Kraemer recorded these sound pressure readings in various school bus environments at random over a period of several years:

  • An older smaller bb transit, front mounted 6-cyl diesel engine, with a leaking engine compartment seal, the engine-cooling fan not engaged, was over 100 dBA in the driver’s compartment area.
  • A similar older bb transit gave readings in the front passenger area of 88 dBA with loud students but a good engine compartment seal.
  • A front engine conventional Freightliner with an acoustical ceiling only in the driver’s area and included screaming kids gave readings reaching into the 90's dBA.
  • An old conventional style bus with a huge diesel V-8 reached 114 dBA in the driver’s area when climbing. With steady acceleration on the highway gave readings of over 100 dBA with no kids on board. When reported the bus was removed from service and sold.
  • A newer bb rear engine big transit with full acoustical ceilings from front to back and high seats was in the 73-80 dBA range @45 MPH while sitting in the rear seat and with no students on board. Adding loud students increased sound pressure to 88 dBA and higher on occasion.
Note: Upper 70’s can affect children with Autism and children with other noise sensory issues.

Neil Coppola, president of American Bus Video, has been operating businesses providing mobile digital recorders in the fleet markets for 24 years, with the last 15 concentrating in the school bus markets. He and I have discussed the issue of noise problems on school buses.

Coppola said, "As a person who is constantly involved reviewing bus video system video files, I can attest to the deafening volume of noise on some of the 450,000 buses that transport children to and from school daily."

He goes on to say, "During live testing of some of the products, we ride in the buses, and I am in awe of the drivers of these buses who can show such restraint and focus on the road in spite of the unbelievable noise that is constantly distracting their attention and focus. This poses a seriously high risk for those children."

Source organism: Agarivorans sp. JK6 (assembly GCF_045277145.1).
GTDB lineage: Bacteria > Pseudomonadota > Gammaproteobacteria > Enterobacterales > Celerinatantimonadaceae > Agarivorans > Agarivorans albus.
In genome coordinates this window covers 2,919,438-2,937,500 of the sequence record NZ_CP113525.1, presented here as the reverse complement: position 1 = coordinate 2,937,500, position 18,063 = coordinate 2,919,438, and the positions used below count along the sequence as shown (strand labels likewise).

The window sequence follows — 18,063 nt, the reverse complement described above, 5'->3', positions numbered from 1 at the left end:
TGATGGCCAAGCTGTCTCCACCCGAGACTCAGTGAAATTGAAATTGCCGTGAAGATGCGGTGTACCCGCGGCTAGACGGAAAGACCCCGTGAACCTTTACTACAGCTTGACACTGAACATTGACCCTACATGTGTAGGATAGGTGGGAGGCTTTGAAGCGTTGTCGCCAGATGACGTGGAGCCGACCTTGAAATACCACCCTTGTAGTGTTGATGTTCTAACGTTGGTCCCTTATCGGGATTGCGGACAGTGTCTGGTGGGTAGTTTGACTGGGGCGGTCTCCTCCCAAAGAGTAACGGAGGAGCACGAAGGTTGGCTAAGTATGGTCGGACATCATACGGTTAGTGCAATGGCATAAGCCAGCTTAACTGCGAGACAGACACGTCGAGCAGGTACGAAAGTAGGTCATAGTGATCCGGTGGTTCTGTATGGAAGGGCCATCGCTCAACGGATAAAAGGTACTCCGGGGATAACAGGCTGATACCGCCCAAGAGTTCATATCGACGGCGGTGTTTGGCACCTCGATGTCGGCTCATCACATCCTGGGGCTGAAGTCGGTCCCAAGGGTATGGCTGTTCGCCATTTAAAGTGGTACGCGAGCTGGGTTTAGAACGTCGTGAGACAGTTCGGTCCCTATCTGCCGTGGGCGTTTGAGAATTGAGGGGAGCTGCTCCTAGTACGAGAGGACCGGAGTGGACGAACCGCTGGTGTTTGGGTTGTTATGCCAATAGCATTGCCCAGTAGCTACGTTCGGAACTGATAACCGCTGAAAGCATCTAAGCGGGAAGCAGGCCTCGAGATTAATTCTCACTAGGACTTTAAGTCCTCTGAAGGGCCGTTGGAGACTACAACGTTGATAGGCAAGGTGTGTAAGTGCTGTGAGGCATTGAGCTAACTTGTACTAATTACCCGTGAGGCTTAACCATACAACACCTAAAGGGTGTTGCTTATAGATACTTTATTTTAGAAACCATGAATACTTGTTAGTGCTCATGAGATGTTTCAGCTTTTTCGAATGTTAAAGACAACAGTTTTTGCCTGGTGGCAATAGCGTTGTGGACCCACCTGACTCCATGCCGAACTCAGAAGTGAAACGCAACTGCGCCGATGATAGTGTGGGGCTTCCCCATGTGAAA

This is an opinion from a person that has had first hand experience. I don't believe Mr. Coppola is exaggerating about the noise levels. Students' noise level on school buses become progressively louder as time progresses. As the noise becomes louder, students need to talk louder to be heard over the rising din around them. The noise begins to snowball and repeats the cycle again.

The effect noise can have on some riders and their school bus drivers are significant and well worth funding the proposed TRB study.

Stephen Dawson can be contacted at his Facebook page.

Note: The TRB study is currently a proposal. It is not funded at this point. Urgency/Priority/ According to the proposal: "Distraction while driving is becoming more and more of a problem on the roadway each day. Not much is known about the distraction issues in school bus driving scenarios and therefore should be a priority to investigate immediately."  ~ Investigating School Bus Driver Distraction 

I contacted TRB for more information. They referred me to the Sponsoring Committee:
ANB70, Truck and Bus Safety

School Bus Noise: Supporting docs and resources.

Noise on the School Bus: Dangerous on Many Levels - As anyone who’s ever been on a school bus before knows, the bus can get loud. Very loud. And as any driver of a school bus can tell you, the noise level is something that is often hard to control. These factors can add up to a situation that is potentially hazardous, in more ways than one.

Self-Monitoring Sound Meter - Self-monitoring 17" traffic light sound meter, to monitor noise levels in the classroom or other area. Can stand on its own or be wall mounted. Adjustable settings, AC or battery operation.

OSHA Orders Bronx Bus Company to Rehire Driver and Pay Nearly $60,000 in Back Wages and Legal Fees - NEW YORK -- 2005 - The U.S. Labor Department's Occupational Safety and Health Administration (OSHA) has ordered Kids Bus Service, Bronx, N.Y., to rehire a driver fired for refusing to operate a school bus under unsafe circumstances.


  1. British Busses are also very loud. The engine sounds on some exceed 86dB which after 20 minutes fatigues my ears. I have hyperacusis and only really noticed this since having this condition.

  2. so.... if the noise level from the bus itself (older, front engine, flat nose with the hump of death in the middle) above OSHA or DOT acceptable levels, is this an offense they will investigate?? How would someone go so far as to prove the noise level? are the hand held decibal meters acceptable? thanks in advance!!

  3. I am looking for help. I am in year 50 as a school bus driver. For 10 years or so I drive a flat nose with a front Cummins V555. The V8 diesel was right beside me under the 'dog house'. Revs went to 3890 rpm before shifting. I have severe tinitus and hearing loss, but I need to prove the noise level to the compensation department before they will pay for hearing aids. Does anyone know of decibel documentation that I could use?